Beethoven began the three sonatas of Op. 10 in 1796 and Joseph Eder published them in 1798. Beethoven dedicated the set to the Countess Anna Margarete von Browne, the wife of Count Johann Georg von Browne, a patron to whom he had the same year dedicated the String Trios, Op. 9. Here Beethoven chooses a three-movement form. In the first of the Op. 10 sonatas he frames the expansive Adagio molto middle movement, in A flat major, with bright movements in C minor (with the finale closing on C major). In the second, outer F major movements frame a lighter Allegretto in F minor. In each sonata it is the finale that provides the greatest technical challenge. There has been some dispute as to whether or not Beethoven really intended prestissimo for the finale of Sonata No. 5. Achieving clarity in the Presto of Sonata No. 6 is nearly as daunting and in neither piece does Schnabel succeed completely. After a 1936 performance of the F major sonata, the critic Olin Downes described Schnabels interpretation of the first two movements, and "especially the second [as] Beethoven to the core," but was disappointed with the finale: "No doubt the finale should go very fast, but not so fast as to interfere with clearness, which was the case last night, when clearness, one of the cardinal attributes of Mr. Schnabels playing, was not invariably in evidence." Goldsmith called Schnabels recording of the same movement "erratic and rhythmically messy." Schnabel was never fond of practising and later in life his technique could not always keep up with his ideas. He was, however, unapologetic about a few missed notes, so long as the spirit conveyed was that which he believed Beethoven intended.
Brian C. Thompson
Artur Schnabels pioneering Beethoven Sonata Society recordings were originally issued on 204 78 rpm sides in fifteen volumes, each containing six or seven discs. The first twelve sets contained the 32 sonatas, usually packaged as one early, one middle and one late sonata per album. Variations, bagatelles and sundry short pieces occupied the final three volumes. The sets were released in the UK on His Masters Voice with some volumes also being issued on French Disque Gramophone, German Electrola and (for the "Hammerklavier" Sonata only) Victor in the United States. In this eleven-CD reissue series, the first nine discs will be devoted to the sonatas, presented in their order of composition, while the final two volumes will feature the other works.
Because the original discs rarely turn up in any form other than British pressings, the problem of how to deal with the higher-than-average level of surface crackle inherent in HMV shellac has led previous transfer engineers down one of two paths. One way has been to use heavy computerized processing to keep the noise at a minimum. While this made for a relatively quiet result, many critics felt that the pianos tonal qualities had been sacrificed to an unacceptable degree. Another approach went to the opposite extreme, filtering minimally and even apparently boosting the upper mid-range frequencies in an attempt to add a percussive brilliance to the piano tone. Although this produced a clearer result than the first method, many listeners were put off by the relentless onslaught of surface noise that this approach to filtering and equalization exacerbated.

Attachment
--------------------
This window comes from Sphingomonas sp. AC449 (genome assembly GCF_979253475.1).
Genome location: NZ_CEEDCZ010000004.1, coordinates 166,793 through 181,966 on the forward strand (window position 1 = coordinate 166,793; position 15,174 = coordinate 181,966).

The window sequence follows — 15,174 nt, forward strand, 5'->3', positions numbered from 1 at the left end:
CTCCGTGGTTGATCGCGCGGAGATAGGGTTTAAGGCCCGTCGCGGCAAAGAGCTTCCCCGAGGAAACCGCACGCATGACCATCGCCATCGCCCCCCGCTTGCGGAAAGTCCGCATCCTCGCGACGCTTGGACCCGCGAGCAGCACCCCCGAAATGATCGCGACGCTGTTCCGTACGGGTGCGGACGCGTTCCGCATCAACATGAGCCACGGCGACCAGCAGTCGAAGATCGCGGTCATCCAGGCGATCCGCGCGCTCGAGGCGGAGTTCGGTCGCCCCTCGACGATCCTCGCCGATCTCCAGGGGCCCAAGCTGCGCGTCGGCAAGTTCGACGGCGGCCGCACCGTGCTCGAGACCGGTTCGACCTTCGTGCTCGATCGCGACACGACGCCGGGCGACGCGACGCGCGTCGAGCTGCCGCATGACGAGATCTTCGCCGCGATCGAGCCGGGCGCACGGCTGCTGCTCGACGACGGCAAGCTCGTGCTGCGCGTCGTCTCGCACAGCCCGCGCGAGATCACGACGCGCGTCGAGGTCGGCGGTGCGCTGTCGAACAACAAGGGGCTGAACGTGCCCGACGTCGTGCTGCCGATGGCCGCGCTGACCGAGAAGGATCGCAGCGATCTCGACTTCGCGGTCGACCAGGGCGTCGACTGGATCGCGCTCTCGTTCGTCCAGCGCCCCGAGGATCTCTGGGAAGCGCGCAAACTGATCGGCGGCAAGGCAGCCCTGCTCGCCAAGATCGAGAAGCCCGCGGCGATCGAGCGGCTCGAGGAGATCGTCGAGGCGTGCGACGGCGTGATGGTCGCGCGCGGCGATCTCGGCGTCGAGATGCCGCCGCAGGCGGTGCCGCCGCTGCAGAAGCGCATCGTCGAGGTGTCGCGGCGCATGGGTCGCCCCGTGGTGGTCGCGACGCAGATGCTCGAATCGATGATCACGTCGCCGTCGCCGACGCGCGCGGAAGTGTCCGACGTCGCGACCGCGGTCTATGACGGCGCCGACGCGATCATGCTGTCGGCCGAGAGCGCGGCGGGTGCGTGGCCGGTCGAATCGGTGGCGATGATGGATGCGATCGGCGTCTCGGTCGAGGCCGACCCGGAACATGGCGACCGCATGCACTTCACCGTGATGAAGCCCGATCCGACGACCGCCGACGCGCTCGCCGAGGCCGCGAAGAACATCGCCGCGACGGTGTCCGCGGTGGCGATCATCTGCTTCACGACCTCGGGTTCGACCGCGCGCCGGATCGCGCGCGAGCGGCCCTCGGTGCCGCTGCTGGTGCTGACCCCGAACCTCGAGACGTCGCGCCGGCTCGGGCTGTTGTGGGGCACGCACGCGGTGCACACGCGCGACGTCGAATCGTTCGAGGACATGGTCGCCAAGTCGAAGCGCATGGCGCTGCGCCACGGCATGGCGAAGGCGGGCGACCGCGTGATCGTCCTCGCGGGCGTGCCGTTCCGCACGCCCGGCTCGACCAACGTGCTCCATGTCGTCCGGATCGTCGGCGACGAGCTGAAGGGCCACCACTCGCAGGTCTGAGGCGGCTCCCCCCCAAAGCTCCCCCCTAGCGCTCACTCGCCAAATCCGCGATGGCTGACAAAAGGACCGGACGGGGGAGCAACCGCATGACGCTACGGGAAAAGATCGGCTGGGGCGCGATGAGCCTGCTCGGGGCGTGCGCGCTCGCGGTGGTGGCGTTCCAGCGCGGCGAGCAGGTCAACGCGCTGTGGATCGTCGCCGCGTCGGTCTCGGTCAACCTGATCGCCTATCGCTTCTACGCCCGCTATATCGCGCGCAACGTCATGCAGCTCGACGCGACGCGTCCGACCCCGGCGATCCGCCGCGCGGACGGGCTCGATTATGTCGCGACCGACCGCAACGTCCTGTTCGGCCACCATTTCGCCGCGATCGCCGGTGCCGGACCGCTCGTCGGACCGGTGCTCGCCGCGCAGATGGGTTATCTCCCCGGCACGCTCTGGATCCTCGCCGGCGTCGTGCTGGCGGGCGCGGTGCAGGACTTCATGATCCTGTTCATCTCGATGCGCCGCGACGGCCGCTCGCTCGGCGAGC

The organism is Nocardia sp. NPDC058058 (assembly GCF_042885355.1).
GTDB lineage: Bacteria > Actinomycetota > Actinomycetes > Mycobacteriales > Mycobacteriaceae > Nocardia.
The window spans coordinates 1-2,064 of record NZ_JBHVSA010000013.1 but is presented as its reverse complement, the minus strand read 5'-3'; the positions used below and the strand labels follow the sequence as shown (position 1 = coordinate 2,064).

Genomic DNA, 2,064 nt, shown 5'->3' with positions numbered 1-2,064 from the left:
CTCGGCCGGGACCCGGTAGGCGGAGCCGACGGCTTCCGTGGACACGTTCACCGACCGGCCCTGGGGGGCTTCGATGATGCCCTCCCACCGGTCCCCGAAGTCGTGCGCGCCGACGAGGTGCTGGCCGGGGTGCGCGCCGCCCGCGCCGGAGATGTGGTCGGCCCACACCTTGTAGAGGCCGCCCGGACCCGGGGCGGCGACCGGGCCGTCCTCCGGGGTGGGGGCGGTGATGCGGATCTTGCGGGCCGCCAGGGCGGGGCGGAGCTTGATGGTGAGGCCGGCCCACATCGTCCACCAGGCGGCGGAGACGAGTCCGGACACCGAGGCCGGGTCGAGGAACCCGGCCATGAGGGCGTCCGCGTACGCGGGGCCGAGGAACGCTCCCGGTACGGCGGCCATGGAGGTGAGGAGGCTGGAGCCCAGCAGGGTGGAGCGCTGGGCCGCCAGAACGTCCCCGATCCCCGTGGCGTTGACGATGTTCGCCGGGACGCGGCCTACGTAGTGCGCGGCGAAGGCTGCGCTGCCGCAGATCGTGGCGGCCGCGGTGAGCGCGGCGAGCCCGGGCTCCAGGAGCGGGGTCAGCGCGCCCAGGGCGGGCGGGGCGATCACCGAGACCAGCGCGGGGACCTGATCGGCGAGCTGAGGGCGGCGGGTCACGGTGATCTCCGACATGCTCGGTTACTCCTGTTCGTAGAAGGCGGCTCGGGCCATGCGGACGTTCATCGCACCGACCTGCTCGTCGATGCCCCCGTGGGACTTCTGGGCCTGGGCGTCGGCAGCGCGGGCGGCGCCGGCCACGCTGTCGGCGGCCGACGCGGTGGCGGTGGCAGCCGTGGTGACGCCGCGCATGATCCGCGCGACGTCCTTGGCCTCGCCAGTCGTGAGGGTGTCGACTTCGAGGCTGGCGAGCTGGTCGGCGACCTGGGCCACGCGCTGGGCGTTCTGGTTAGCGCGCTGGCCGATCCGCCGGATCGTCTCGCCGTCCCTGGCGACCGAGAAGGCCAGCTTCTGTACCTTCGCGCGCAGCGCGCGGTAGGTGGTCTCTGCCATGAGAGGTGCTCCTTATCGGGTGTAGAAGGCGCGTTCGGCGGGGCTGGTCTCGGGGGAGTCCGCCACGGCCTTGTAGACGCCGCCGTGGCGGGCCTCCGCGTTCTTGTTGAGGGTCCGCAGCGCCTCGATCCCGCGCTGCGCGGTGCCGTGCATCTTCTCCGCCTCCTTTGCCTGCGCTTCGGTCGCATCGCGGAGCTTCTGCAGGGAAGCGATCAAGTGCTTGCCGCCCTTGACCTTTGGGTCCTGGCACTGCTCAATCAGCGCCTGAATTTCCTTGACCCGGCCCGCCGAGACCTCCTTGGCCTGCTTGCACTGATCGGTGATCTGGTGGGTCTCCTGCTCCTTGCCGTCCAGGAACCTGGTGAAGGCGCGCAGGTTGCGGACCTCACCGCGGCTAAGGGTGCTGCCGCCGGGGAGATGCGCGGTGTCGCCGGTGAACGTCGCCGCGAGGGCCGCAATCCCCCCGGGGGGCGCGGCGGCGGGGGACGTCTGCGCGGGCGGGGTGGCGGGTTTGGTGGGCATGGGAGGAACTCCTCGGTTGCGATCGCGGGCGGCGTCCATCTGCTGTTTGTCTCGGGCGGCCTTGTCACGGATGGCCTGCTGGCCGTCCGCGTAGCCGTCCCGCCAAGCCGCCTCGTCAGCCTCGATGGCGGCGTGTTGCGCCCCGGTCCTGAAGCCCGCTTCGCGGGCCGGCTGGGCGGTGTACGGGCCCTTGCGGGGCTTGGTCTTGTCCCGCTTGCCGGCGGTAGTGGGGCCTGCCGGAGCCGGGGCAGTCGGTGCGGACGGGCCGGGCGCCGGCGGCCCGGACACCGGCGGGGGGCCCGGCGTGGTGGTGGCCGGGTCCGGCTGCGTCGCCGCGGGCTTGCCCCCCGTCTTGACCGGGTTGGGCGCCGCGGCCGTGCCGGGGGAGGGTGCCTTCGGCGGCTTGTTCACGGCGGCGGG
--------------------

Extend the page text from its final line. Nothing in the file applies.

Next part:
For the current transfers, I have tried to strike a balance between these two positions. In order to start with the quietest available source material, multiple copies of British, French and American pressings have been assembled, and I have chosen the best sides from each. Computerized declicking (although not denoising) has been employed not only to remove clicks and pops, but also to reduce surface crackle to a minimum without harming the upper frequencies. My approach to filtering has been to stop at the point at which more than just surface hiss was being affected; and my equalization has aimed for a warm, full piano tone which I believe is more representative of the original recordings.
Finally, I have linked the movements of each of the sonatas by retaining the surface noise on the original discs. With recordings of a basically higher noise level such as the present ones, I feel that once the listener has become acclimated to the surface hiss, much of it can be mentally screened out. It is counterproductive to be reminded of it at the start of each new movement, as happens in those editions in which movements are faded in and faded out.
In the present volume, the two Op. 49 sonatas were transferred from French "Disque Gramophone" pressings, while the remainder came from British HMV shellacs.